Gandhiji was very keen to improve the"Charkha" technologically in order to improve its productivity. He annoumced a competition for designing of a more efficient Charkha which was required to be simple in operation, cheap to manufacture and be able to produce yarn of good quality in greater quantity. While he was lodged in Yerwada jail and later at the agha Khan Palace, Pune, he himself worked on a portable design of the Charkha, which could be easily carried anywhere.
A miniature sheet of two stamps - the "Bardoli Charkha" (traditional one) and the "Peti Charkha" (portable one) showing Gandhiji working on the Peti Charkha that he had designed.
This Special Cover brought out by India Post bears an image of Mahatma Gandhi at left and his favourite Charkha Rs.5/- stamp. If one runs a finger through the texture of this special cover, one gets the feel of a Khadi cloth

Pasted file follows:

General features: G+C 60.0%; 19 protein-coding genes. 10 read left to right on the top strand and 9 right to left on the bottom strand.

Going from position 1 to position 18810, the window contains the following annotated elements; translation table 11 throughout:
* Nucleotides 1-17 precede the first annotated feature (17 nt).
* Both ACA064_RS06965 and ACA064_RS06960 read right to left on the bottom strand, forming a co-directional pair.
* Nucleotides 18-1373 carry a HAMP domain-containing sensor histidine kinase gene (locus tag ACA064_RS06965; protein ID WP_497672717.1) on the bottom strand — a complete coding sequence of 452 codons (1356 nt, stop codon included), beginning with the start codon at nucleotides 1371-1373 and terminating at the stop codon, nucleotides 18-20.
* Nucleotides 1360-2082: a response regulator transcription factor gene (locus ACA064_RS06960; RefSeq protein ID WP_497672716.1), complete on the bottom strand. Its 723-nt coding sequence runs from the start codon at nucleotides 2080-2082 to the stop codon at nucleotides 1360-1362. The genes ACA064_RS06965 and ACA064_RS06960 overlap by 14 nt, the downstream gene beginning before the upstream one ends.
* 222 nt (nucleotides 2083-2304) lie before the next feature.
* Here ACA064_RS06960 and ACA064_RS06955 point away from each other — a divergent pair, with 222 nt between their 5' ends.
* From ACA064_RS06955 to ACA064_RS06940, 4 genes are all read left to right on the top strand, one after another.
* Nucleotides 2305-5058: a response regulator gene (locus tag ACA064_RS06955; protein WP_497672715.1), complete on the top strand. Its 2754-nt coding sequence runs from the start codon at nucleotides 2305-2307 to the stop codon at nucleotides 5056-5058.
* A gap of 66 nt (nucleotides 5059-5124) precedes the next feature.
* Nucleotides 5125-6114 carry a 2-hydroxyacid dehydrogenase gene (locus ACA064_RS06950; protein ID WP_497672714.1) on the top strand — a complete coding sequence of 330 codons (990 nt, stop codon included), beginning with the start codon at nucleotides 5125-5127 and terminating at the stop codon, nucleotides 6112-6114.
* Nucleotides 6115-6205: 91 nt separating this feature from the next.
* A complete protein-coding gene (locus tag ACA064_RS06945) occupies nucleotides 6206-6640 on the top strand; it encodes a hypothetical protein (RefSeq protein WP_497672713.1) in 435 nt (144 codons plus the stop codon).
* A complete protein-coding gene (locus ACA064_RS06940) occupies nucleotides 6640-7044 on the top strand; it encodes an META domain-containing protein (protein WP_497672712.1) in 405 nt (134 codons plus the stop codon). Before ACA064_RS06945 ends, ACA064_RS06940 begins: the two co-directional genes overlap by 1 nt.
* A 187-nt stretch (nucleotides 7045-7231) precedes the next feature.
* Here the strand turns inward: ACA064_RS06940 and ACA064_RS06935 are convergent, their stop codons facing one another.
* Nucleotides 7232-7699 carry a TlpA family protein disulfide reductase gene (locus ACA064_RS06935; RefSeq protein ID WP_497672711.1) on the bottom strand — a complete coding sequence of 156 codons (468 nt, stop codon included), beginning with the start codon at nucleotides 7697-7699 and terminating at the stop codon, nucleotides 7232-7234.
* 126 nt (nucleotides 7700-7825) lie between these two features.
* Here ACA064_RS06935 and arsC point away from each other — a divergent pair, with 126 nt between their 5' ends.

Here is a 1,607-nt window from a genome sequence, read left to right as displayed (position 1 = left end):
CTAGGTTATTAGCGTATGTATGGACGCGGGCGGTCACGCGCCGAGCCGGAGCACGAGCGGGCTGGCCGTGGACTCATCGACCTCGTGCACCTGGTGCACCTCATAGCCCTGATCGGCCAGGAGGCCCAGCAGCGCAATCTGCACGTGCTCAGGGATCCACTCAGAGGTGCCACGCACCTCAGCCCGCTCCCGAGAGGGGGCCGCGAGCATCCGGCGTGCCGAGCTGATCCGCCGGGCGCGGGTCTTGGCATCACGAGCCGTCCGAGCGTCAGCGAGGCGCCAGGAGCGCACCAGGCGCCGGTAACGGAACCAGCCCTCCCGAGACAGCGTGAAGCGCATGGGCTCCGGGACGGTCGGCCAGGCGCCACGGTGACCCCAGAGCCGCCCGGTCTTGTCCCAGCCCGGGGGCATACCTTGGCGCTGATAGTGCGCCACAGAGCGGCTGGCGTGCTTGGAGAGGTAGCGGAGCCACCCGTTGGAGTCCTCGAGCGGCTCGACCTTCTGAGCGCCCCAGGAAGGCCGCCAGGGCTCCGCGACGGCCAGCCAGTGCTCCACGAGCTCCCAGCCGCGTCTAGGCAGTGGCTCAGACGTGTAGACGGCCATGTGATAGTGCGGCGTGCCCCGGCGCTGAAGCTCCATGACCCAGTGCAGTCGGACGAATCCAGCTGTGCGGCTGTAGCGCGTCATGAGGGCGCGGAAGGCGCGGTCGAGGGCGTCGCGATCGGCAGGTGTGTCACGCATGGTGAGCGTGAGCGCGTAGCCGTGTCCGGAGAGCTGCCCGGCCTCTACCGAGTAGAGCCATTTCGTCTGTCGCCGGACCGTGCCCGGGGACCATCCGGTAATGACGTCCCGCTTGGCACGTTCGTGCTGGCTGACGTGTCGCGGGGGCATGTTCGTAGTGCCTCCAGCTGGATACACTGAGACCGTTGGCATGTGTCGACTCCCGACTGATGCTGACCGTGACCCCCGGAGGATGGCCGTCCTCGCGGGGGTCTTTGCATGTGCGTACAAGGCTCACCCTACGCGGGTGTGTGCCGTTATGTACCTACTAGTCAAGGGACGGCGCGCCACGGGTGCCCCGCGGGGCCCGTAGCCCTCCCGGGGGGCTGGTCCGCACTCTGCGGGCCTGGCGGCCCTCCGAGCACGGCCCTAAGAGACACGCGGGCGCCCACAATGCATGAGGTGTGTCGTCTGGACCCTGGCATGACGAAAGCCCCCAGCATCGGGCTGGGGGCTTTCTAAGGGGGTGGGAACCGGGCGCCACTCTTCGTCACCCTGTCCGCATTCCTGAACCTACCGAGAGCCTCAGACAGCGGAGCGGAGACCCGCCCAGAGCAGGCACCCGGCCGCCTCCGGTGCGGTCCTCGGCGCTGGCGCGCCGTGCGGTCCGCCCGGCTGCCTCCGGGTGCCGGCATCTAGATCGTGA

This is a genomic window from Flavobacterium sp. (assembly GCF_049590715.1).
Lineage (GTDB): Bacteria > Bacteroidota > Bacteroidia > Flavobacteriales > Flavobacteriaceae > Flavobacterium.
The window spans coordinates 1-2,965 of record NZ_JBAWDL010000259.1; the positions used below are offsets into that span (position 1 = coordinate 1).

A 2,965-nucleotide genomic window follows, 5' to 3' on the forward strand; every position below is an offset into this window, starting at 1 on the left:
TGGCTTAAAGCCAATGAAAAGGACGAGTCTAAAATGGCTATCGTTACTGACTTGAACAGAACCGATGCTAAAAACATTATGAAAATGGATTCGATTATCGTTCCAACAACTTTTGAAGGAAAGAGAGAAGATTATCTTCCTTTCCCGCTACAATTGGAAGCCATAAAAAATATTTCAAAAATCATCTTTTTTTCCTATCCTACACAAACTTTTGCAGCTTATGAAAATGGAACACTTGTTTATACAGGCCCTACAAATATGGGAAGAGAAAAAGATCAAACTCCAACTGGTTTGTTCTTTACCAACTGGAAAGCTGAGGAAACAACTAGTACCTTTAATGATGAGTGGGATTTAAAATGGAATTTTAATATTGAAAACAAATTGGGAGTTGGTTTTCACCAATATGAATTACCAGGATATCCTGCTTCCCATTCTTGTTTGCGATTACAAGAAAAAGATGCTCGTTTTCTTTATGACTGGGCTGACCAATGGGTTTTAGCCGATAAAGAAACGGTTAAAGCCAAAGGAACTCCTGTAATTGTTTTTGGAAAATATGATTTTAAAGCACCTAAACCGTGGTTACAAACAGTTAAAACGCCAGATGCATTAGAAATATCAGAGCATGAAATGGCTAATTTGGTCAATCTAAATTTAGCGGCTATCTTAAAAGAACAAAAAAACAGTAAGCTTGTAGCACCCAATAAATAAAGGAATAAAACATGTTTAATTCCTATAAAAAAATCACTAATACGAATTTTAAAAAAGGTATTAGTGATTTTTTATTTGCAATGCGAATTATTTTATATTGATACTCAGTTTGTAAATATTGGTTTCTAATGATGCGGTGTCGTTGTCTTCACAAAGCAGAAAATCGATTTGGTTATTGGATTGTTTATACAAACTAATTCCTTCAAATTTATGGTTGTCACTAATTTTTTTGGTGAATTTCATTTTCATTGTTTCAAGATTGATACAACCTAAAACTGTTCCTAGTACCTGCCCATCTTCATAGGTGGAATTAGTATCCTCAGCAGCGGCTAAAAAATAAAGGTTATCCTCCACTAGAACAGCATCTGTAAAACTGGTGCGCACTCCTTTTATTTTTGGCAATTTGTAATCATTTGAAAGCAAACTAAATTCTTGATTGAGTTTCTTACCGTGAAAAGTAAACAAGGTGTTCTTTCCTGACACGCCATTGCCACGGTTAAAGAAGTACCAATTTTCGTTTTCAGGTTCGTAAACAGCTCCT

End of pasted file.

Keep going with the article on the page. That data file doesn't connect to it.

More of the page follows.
A Rs.100/- Stamp brought out in 2011 on Khadi Cloth for the first time ever showing a Charkha, Mahatma Gandhi's profile and one of his quotes - Be True - MK Gandhi."
The Miniature Sheet brought out on the occasion, shows Gandhiji spinning on a Charkha at the Sabarmati Ashram
(At Sabarmati Ashram there exists today a Museum which also has a gallery titled "My life is my message" with more than 250 photographs of some of the most vivid and historic events of Gandhiji's life... The Museum has around 40,000 books mentioning Gandhiji's life, works, teachings, Indian Freedom Movement etc. and hundreds of periodicals. There are about 35,000 letters to and from Gandhiji and about 9,000 pages of manuscripts of his articles which were published in "Harijan", "Harijansevak" and "Harijanbandhu")
An image of the Museum building as it exists today
"Any new guest who arrived would first be met by Ba. She would welcome him with great affection. "Where had he come from?" "had he eaten?"..... She would also often tell the ashram inmates" "Don't put up with any discomfort".
It quotes Gandhiji as saying " It was from my wife that I learned the lesson of ahimsa.....I had always tried to make her bend to my wishes. On the one hand, she would firmly refuse to do so and on the other, patiently bear with all the hardships that I would inflict on her in my obstinacy. It was her peaceful opposition that opened my eyes. I felt ashamed of myself and was rid of the foolish notion that it was my birth-right to rule over her."